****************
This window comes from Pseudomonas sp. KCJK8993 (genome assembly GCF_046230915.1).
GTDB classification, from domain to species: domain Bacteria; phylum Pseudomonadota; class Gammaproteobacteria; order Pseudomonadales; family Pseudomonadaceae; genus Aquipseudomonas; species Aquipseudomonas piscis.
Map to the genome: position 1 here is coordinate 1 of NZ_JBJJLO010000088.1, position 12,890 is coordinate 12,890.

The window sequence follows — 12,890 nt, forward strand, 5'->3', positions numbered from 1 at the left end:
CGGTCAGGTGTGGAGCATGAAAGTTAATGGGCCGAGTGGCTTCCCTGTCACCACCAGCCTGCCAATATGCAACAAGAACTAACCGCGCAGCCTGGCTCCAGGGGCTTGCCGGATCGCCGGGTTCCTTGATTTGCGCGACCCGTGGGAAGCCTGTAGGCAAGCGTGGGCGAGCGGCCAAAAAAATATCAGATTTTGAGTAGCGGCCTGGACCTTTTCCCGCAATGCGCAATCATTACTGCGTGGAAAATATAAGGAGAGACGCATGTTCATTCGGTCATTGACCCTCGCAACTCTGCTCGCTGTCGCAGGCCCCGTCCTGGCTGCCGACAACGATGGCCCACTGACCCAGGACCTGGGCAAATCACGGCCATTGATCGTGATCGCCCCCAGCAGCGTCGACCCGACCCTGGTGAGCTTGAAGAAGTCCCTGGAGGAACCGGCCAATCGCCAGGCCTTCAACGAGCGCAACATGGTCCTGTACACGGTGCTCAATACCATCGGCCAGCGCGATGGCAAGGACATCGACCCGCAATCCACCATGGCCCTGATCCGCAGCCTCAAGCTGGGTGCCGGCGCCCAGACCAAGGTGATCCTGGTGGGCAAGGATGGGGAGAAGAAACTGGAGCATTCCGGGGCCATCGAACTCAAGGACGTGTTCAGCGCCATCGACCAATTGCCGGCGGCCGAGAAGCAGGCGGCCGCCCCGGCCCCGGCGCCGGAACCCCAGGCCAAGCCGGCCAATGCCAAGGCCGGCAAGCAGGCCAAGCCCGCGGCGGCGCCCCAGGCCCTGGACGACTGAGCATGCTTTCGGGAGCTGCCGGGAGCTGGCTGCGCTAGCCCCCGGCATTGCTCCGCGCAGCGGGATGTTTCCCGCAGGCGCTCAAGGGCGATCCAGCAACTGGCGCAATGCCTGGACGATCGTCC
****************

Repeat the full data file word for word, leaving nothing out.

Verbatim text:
This window comes from Pseudomonas sp. KCJK8993 (genome assembly GCF_046230915.1).
GTDB classification, from domain to species: domain Bacteria; phylum Pseudomonadota; class Gammaproteobacteria; order Pseudomonadales; family Pseudomonadaceae; genus Aquipseudomonas; species Aquipseudomonas piscis.
Map to the genome: position 1 here is coordinate 1 of NZ_JBJJLO010000088.1, position 12,890 is coordinate 12,890.

The window sequence follows — 12,890 nt, forward strand, 5'->3', positions numbered from 1 at the left end:
CGGTCAGGTGTGGAGCATGAAAGTTAATGGGCCGAGTGGCTTCCCTGTCACCACCAGCCTGCCAATATGCAACAAGAACTAACCGCGCAGCCTGGCTCCAGGGGCTTGCCGGATCGCCGGGTTCCTTGATTTGCGCGACCCGTGGGAAGCCTGTAGGCAAGCGTGGGCGAGCGGCCAAAAAAATATCAGATTTTGAGTAGCGGCCTGGACCTTTTCCCGCAATGCGCAATCATTACTGCGTGGAAAATATAAGGAGAGACGCATGTTCATTCGGTCATTGACCCTCGCAACTCTGCTCGCTGTCGCAGGCCCCGTCCTGGCTGCCGACAACGATGGCCCACTGACCCAGGACCTGGGCAAATCACGGCCATTGATCGTGATCGCCCCCAGCAGCGTCGACCCGACCCTGGTGAGCTTGAAGAAGTCCCTGGAGGAACCGGCCAATCGCCAGGCCTTCAACGAGCGCAACATGGTCCTGTACACGGTGCTCAATACCATCGGCCAGCGCGATGGCAAGGACATCGACCCGCAATCCACCATGGCCCTGATCCGCAGCCTCAAGCTGGGTGCCGGCGCCCAGACCAAGGTGATCCTGGTGGGCAAGGATGGGGAGAAGAAACTGGAGCATTCCGGGGCCATCGAACTCAAGGACGTGTTCAGCGCCATCGACCAATTGCCGGCGGCCGAGAAGCAGGCGGCCGCCCCGGCCCCGGCGCCGGAACCCCAGGCCAAGCCGGCCAATGCCAAGGCCGGCAAGCAGGCCAAGCCCGCGGCGGCGCCCCAGGCCCTGGACGACTGAGCATGCTTTCGGGAGCTGCCGGGAGCTGGCTGCGCTAGCCCCCGGCATTGCTCCGCGCAGCGGGATGTTTCCCGCAGGCGCTCAAGGGCGATCCAGCAACTGGCGCAATGCCTGGACGATCGTCC